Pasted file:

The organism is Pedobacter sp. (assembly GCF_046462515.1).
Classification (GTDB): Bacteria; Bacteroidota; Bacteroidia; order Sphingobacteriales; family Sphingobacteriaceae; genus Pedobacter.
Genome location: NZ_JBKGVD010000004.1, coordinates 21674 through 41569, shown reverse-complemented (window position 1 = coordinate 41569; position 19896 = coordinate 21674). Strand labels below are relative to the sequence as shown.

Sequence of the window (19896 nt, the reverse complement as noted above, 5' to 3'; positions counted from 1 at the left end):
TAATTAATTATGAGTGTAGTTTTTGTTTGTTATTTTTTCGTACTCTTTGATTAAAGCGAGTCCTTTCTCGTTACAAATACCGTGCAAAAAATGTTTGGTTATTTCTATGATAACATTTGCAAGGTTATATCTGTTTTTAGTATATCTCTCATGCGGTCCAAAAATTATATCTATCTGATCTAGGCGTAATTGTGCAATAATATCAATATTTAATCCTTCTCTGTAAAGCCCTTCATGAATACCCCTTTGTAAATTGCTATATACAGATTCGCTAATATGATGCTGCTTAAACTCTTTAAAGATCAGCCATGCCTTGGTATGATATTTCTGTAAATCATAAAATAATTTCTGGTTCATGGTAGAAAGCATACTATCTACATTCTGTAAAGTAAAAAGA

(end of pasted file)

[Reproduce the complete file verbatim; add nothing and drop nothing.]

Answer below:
The organism is Pedobacter sp. (assembly GCF_046462515.1).
Classification (GTDB): Bacteria; Bacteroidota; Bacteroidia; order Sphingobacteriales; family Sphingobacteriaceae; genus Pedobacter.
Genome location: NZ_JBKGVD010000004.1, coordinates 21674 through 41569, shown reverse-complemented (window position 1 = coordinate 41569; position 19896 = coordinate 21674). Strand labels below are relative to the sequence as shown.

Sequence of the window (19896 nt, the reverse complement as noted above, 5' to 3'; positions counted from 1 at the left end):
TAATTAATTATGAGTGTAGTTTTTGTTTGTTATTTTTTCGTACTCTTTGATTAAAGCGAGTCCTTTCTCGTTACAAATACCGTGCAAAAAATGTTTGGTTATTTCTATGATAACATTTGCAAGGTTATATCTGTTTTTAGTATATCTCTCATGCGGTCCAAAAATTATATCTATCTGATCTAGGCGTAATTGTGCAATAATATCAATATTTAATCCTTCTCTGTAAAGCCCTTCATGAATACCCCTTTGTAAATTGCTATATACAGATTCGCTAATATGATGCTGCTTAAACTCTTTAAAGATCAGCCATGCCTTGGTATGATATTTCTGTAAATCATAAAATAATTTCTGGTTCATGGTAGAAAGCATACTATCTACATTCTGTAAAGTAAAAAGA